... Logo is designed to have a 'low threshold and no ceiling': It is accessible to novices, including young children, and also supports complex explorations and sophisticated projects by experienced users. The most popular Logo environments have involved the Turtle...."

Nanocomputing and Nanoprocessors. From - maintained by James Pearn. "Nanocomputing, also known as nanoelectronics, is all about the building of incredibly tiny electronic circuits and microprocessors (or "nanoprocessors"). A nanometre is one billionth of a metre. ... Nanocomputing is of huge importance to advancement in artificial intelligence because it will enable the building of computers which are orders of magnitude smaller and more powerful than those available today."

"PDP Planet is a portal into the Paul Allen collection of Digital Equipment Corporation mainframes and minicomputers.... The collection also contains image files for a great deal of software for DEC computers, and a large library of manuals...."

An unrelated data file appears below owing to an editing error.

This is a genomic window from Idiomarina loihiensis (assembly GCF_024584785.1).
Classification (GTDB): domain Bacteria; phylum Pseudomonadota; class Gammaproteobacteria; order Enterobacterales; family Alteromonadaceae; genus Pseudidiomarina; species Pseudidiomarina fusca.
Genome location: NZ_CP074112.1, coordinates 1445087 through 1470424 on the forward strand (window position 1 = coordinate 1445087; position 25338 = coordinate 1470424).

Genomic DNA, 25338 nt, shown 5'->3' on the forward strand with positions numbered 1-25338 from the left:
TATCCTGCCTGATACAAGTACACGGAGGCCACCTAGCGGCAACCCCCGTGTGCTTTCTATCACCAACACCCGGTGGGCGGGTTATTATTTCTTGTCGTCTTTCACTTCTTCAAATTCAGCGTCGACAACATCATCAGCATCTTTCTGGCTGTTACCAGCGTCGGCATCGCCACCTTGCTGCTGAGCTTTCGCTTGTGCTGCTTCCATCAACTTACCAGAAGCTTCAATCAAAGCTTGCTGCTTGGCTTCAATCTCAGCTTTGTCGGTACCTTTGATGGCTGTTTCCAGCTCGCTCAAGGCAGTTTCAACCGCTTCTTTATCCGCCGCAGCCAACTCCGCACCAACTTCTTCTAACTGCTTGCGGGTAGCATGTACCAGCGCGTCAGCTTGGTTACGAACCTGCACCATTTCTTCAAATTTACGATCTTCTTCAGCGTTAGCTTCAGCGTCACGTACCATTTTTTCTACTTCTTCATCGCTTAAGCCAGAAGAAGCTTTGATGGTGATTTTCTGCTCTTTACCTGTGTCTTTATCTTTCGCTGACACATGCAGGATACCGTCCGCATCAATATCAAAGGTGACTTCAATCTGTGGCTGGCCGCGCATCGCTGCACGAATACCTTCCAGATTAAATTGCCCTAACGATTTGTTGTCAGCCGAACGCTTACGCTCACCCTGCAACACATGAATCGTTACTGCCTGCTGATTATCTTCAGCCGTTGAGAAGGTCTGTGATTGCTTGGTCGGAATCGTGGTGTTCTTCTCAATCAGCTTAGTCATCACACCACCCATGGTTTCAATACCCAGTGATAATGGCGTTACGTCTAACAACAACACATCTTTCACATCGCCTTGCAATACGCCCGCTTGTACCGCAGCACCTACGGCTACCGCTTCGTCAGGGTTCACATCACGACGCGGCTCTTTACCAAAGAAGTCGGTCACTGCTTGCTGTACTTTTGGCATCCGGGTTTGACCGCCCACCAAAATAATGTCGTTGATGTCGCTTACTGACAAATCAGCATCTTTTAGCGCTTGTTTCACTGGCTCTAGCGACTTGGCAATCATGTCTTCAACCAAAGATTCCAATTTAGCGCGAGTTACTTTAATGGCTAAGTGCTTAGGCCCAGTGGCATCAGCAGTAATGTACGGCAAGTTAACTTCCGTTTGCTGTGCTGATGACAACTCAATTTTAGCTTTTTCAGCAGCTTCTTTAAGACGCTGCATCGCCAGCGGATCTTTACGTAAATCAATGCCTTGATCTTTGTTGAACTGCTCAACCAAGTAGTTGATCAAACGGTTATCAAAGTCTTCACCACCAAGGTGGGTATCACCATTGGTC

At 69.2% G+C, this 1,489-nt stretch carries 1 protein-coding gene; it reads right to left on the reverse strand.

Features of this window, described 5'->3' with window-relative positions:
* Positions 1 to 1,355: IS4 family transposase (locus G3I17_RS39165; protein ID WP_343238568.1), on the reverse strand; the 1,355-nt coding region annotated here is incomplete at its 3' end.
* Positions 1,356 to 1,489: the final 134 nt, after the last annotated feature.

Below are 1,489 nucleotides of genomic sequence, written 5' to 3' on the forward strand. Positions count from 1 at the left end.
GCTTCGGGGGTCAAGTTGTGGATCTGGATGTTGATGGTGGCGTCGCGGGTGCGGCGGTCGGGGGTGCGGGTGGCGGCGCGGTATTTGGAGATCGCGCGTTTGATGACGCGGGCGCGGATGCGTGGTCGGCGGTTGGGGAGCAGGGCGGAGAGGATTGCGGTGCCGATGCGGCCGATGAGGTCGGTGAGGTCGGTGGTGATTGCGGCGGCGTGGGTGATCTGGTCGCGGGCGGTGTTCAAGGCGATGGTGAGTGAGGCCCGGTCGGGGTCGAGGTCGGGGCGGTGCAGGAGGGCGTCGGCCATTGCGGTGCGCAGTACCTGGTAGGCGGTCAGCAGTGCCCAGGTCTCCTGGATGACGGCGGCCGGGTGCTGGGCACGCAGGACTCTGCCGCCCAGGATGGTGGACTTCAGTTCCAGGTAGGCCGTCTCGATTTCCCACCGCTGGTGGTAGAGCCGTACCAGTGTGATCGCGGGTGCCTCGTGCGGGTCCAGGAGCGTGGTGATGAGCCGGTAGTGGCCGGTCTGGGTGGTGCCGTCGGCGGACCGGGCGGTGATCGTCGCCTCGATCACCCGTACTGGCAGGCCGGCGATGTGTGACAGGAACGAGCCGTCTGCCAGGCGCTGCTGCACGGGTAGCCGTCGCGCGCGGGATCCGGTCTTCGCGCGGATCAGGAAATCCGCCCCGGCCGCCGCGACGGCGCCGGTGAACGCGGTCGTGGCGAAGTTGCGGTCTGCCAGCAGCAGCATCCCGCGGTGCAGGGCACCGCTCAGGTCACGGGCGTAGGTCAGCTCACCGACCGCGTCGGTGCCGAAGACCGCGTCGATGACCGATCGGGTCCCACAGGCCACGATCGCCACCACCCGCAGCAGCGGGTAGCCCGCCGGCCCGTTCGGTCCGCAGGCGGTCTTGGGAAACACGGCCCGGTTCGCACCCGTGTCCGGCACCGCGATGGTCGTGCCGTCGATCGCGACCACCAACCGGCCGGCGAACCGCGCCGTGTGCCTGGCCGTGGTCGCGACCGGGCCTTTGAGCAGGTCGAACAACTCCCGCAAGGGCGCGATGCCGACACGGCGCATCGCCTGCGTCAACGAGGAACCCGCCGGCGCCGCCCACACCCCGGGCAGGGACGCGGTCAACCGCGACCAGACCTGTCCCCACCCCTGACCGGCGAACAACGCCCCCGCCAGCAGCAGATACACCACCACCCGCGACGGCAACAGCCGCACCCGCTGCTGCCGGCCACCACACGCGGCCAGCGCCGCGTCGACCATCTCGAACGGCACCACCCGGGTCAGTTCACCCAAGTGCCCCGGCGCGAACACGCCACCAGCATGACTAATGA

Free Versions of POPLOG Including POP-11, LISP, PROLOG and ML. From the School of Computer Science, University of Birmingham, in collaboration with School of Cognitive and Computing Sciences, University of Sussex. Also offered at this site are lots of other resources such as primers, tutorials, demos, and Sim agent toolkits.

Project Aura: Distraction-free Ubiquitous Computing. Carnegie Mellon University. "The most precious resource in a computer system is no longer its processor, memory, disk or network. Rather, it is a resource not subject to Moore's law: User Attention. Today's systems distract a user in many explicit and implicit ways, thereby reducing his effectiveness.

Project Aura will fundamentally rethink system design to address this problem. Aura's goal is to provide each user with an invisible halo of computing and information services that persists regardless of location. Meeting this goal will require effort at every level: from the hardware and network layers, through the operating system and middleware, to the user interface and applications.

Project Aura will design, implement, deploy, and evaluate a large-scale system demonstrating the concept of a 'personal information aura' that spans wearable, handheld, desktop and infrastructure computers."

The Prolog Dictionary. Compiled by Bill Wilson, Associate Professor in the Artificial Intelligence Group, School of Computer Science and Engineering, University of NSW. "You should use The Prolog Dictionary to clarify or revise concepts that you have already met. The Prolog Dictionary is not a suitable way to begin to learn about Prolog."

Prolog resources from the web site of the Computer Based Learning Unit at the University of Leeds: